My best experience working with dogs is every time I meet and photograph dogs, whether they be ones I have never met before or returning customers. I LOVE what I do and it brings me, the dogs and their humans so much joy 😊 Puppy shoots are always fun but not as joyful as many might think. They leave a LOT of mess EVERYWHERE!! My most challenging moment was probably just recently. I was out on location with a client who had a pack of very large dogs. She had very little control over them, their recall was poor, and a poor lady who was fearful of dogs had them all running up to her. The dogs would not return to their human, and the poor lady was petrified when they all surrounded her. The client just couldn’t see any problem, and questioned why people fearful of dogs would be walking in the Countryside!! I told her that the Countryside is there for everyone to enjoy irrespective of their fears, and it is incumbent on all dog owners to be responsible. I also had to get her to pick up her dogs poo. I insist on all my shoots that we respect the countryside, keep dogs under control, and collect all waste and if a client won’t do that, I have no hesitation in walking away from the shoot. We all need to be responsible for keeping Scotland beautiful! This is all in made clear in my T’s and C’s.

Nikon D850. F/3.5. Shutter Speed: 1/8000 sec. ISO 200.

This little Boston Terrier pup visited one of my Pop-Up charity fundraisers. This particular fundraiser was for playground equipment for a school in Broughty Ferry, Scotland.

Could you please share some tips about how to do Pet Photography?

The main tips I would give for any dog session are the same whether it be out on location or in the studio. Stay calm and focused, and get the dogs and humans to do the same. If we are stressed the dogs pick up on that. Get down to eye level or below so that the dog is looking straight at you rather than up at you. Use flash, even in the daylight. Flash will reduce the harshness of shadows when the light is harsh. Learn dog behaviour. I have had dogs living with me a lot of my life but I also completed a couple of courses on Dog Behaviour and Canine First Aid. Both are essential for anyone wanting to get into Dog Photography.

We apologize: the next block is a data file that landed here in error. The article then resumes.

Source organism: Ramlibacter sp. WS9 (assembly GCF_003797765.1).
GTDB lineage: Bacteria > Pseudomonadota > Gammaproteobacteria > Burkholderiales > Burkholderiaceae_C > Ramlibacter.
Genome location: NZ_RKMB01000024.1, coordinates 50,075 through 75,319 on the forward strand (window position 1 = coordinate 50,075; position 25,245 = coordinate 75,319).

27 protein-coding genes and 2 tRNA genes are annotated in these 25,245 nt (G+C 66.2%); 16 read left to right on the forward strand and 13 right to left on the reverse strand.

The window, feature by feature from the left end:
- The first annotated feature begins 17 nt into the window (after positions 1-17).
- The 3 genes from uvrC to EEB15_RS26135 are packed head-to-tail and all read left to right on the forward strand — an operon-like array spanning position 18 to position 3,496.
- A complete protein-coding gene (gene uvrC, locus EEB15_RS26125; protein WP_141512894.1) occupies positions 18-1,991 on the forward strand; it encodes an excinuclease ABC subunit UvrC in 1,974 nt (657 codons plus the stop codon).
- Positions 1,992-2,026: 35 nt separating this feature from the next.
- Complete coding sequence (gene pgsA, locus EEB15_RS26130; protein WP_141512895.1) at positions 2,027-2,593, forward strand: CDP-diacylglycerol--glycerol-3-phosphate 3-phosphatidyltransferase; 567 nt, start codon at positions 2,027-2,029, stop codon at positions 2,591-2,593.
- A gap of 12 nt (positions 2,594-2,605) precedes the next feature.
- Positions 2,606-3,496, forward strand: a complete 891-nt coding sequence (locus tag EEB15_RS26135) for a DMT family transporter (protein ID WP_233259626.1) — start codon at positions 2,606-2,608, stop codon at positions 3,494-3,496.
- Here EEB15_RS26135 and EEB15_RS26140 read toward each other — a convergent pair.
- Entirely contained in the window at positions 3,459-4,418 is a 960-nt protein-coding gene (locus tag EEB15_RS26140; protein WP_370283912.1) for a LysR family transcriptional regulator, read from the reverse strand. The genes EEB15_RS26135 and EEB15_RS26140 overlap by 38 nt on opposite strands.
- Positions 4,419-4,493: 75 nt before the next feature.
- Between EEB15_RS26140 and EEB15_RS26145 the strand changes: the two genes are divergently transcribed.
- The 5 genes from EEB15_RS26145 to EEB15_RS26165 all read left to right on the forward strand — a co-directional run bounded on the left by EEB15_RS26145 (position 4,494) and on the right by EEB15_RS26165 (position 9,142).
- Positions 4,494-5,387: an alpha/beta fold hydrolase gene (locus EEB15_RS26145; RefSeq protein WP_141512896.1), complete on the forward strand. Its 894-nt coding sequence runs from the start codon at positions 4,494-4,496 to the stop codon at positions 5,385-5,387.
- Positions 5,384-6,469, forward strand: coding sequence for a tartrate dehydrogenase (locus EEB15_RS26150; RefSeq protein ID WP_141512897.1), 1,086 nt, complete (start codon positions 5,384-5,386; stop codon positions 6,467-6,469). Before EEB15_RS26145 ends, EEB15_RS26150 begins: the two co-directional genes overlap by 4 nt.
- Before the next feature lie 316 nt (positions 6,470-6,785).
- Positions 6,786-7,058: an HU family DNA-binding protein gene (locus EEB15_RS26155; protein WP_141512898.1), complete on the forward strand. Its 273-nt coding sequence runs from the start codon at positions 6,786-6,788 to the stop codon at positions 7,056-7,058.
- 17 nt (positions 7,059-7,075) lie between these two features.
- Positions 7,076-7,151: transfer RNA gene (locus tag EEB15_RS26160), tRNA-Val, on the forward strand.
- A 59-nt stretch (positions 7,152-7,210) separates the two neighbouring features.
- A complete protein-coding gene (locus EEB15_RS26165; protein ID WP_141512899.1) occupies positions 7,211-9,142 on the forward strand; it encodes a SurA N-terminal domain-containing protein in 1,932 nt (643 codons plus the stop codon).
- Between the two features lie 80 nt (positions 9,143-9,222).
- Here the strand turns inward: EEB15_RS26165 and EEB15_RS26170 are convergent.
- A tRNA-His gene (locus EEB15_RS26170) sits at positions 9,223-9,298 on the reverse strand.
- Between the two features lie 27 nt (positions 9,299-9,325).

Nikon D850. F/16. Shutter speed. 1/200sec. ISO 160

I was lucky enough to shoot 2 Dalmatian puppy litters within a few weeks of each other. Great fun but very messy!

How did you get this picture?

Lots of patience 😊 It took about two hours to get them all to sleep, and we lined them all up. When they woke up, I captured a few shots 😊

Nikon D850. F/7.1 Shutter speed 1/200sec. ISO 100

The beauty of where I live is that I can offer both studio and location shoots at the same time. This was taken in my garden.

I often get asked to photograph other “Pets”. This was taken whilst on a shoot on an Estate near Glenshee in Scotland.

Nikon D700. F/4.5. Shutter Speed 1/5000 sec. ISO 200.

As my reputation as an animal photographer has grown, so has the diversity of pets I have been asked to photograph. This was a visit to the Dog Friendly Newton Farm near Forfar where they give farm tours. The images will be used for marketing.

One of the great things about living in Scotland is the access to miles of accessible countryside.

Scotland has an Ambassadog, George, the Golden Retriever. Last year I spent a couple of days with him as he visited Dog Friendly accommodation and attractions throughout Angus.

What Photography mean for you?

After 30 years of dealing with dangerous criminals, their victims and the most vulnerable in society, I was diagnosed with PTSD as a result of some of the horrors I witnessed. Photographing and working with animals is almost like therapy for me. When I am "in the moment' with a dog and my camera, theres is no happier place to be.

Baxter. Nikon D850. F/3.5. Shutter Speed 1/1600 sec. ISO 400

Craig Cantwell